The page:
This is something that I learned a long time ago at a Web Developer's conference

Never Trust The Browser2

Developers should put in place to make sure that people are not adding improper data. The best-case scenario would be to add this check to the browser.

QA teams should add a check to make sure that field data validation is actually occuring.

HTML Select Options

Developers usually use HTML form select option functionality to make it easy for users to select from a set of options. This is more commonly used as selecting states. There's even a GitHub code snippet available to make it easy for developers.

Challenge the Code

Using jQuery, you can change the values in a select menu. This is useful to test to make sure that form validation is happening. Hopefully, it's done on the client-side and not on the server-side.

To do this you'll need to know the name of the select tag. This might be an ID or a class name. If there isn't a name, you could always use an XPath tree. (That is a bit more complex for this post.)

We'll assume that it has a Class Name or an ID set. You can find the class name/id by clicking on the field and right-clicking and select inspect.

Change the Options in a Form


Change the "selectClass" to the class name of the select field. You can't append values, so we have to wipe out the options and put in new options.

var newOptions = {
    "Option 1":"option-1",
    "Option 2":"option-2"

var $el = $('.selectClass');
$el.html(' ');
$.each(newOptions, function(key, value) {
    .attr("value", value).text(key));


Change the "selectID" to the id of the select field. You can't append values, so we have to wipe out the options and put in new options.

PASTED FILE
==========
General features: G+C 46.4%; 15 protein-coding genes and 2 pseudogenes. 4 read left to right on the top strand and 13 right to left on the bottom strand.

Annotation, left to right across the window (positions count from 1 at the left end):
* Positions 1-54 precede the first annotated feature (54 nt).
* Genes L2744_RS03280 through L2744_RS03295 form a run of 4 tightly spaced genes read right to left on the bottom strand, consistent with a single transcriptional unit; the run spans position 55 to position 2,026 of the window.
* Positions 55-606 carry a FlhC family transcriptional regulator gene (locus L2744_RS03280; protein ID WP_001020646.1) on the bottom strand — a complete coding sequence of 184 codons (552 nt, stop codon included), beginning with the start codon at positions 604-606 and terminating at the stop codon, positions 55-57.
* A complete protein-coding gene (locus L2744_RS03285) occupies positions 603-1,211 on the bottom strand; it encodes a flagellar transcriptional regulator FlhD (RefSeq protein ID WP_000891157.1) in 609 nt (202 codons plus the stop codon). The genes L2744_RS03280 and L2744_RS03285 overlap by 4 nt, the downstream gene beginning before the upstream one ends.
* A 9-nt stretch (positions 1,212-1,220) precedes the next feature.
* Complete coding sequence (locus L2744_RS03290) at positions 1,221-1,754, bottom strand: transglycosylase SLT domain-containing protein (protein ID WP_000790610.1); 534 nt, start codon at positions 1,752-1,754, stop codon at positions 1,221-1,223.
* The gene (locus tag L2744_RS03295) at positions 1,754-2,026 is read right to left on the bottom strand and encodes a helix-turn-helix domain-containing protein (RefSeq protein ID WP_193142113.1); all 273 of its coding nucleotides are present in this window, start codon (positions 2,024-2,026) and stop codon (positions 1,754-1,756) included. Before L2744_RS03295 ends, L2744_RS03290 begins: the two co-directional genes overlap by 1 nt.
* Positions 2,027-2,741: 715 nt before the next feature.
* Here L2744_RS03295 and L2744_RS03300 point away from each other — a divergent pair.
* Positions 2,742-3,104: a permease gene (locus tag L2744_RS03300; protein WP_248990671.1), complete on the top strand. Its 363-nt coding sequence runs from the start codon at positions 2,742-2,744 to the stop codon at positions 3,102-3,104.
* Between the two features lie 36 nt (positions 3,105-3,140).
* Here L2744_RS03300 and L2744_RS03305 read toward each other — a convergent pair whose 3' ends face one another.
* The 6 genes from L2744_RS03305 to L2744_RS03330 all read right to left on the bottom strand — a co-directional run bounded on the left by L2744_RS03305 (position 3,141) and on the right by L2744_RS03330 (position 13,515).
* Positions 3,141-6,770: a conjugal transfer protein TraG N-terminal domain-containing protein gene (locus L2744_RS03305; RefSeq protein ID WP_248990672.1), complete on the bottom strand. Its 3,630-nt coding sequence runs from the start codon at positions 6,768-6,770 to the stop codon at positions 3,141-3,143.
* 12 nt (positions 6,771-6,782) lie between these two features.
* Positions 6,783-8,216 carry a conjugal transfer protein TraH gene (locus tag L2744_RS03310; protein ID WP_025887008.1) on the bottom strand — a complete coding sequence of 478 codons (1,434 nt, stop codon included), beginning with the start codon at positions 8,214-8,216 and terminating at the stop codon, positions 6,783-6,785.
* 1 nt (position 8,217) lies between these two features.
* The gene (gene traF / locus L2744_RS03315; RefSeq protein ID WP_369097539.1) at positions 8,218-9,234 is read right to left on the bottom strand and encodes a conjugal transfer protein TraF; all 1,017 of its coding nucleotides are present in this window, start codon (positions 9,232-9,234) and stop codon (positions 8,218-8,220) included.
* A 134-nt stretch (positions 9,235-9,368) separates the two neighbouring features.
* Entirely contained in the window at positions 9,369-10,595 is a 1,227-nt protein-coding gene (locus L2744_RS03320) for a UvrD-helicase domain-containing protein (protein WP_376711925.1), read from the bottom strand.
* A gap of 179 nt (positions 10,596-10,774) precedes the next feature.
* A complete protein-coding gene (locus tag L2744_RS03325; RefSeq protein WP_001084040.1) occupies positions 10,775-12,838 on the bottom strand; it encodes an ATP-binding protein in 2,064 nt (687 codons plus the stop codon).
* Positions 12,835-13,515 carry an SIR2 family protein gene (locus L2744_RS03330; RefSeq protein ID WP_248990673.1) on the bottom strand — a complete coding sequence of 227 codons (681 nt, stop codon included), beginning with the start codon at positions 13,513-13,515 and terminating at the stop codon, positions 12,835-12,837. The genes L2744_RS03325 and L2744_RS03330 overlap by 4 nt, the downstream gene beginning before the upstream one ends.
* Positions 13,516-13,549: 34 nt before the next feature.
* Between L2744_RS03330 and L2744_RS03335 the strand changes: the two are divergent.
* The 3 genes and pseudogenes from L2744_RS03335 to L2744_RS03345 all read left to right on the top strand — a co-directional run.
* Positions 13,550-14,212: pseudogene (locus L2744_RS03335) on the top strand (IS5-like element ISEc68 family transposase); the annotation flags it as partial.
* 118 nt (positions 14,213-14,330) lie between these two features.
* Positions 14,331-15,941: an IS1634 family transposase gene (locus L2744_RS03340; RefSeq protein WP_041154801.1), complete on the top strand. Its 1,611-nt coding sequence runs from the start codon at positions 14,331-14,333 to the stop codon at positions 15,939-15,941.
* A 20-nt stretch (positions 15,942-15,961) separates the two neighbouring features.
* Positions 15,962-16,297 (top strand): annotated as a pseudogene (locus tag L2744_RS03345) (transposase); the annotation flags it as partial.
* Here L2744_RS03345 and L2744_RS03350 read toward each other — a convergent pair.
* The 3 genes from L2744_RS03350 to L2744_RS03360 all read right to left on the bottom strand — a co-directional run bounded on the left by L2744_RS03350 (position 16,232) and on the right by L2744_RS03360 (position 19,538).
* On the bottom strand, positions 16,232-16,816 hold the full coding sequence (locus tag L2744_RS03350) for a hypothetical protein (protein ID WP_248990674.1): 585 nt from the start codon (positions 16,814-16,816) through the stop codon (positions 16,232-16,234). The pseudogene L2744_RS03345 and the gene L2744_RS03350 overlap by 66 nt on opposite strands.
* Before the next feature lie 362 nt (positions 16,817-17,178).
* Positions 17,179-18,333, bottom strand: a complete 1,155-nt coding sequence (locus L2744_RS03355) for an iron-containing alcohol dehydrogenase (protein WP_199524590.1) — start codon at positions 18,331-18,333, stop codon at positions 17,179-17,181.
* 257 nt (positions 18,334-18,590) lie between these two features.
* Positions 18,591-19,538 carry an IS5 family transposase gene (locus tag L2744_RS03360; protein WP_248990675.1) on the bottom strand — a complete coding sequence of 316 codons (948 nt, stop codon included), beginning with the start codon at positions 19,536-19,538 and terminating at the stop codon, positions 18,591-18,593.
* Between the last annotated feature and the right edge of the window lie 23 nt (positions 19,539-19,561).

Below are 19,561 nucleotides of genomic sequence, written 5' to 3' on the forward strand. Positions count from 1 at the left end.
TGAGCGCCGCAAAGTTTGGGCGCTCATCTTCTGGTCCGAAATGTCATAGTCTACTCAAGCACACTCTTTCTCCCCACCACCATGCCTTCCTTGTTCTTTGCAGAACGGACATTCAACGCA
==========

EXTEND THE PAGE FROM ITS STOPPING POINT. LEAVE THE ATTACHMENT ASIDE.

var newOptions = {
    "Option 1":"option-1",
    "Option 2":"option-2"

var $el = $('.selectID');
$el.html(' ');
$.each(newOptions, function(key, value) {
    .attr("value", value).text(key));

Simple Steps

Here are the simple steps

  • Visit a website that has a Select Option on the page.
  • Open up the Console
  • Paste in the code above and hit return
  • You should immediate change on the page.
  • Submit the form (after filling in all the required fields)
  • How does the web application handle it?
April 29, 2019

Y Position of an Element

Using jQuery, it's easy to find out exactly where an element is on the page. Simply use jQuery's position() function:

var p = $( "h2" );
var position = p.position();
$( "p:last" ).text( "left: " + position.left + ", top: " + position.top );

Using the Coordination plane terminology, the position "top" is the Y-axis and "left" is the X-axis.

By default the position() method returns the first instance of the element. The position is relative to the parent element.

Why is this Important for QA testing?

This would be useful if you need to verify an element is in a particular location on the page, for example, to make sure that the footer logo has enough headroom in the Div tag.

Why this Posting?

Today's A-Z challenge letter is 'Y.' This is not an easy topic, as there's really not many tools that begin with the letter 'Y' for jQuery and QA.

This will be the last post for jQuery for a while. On Monday's in May I'll switch back to focus on general QA topics.

April 22, 2019

Selector using JQuery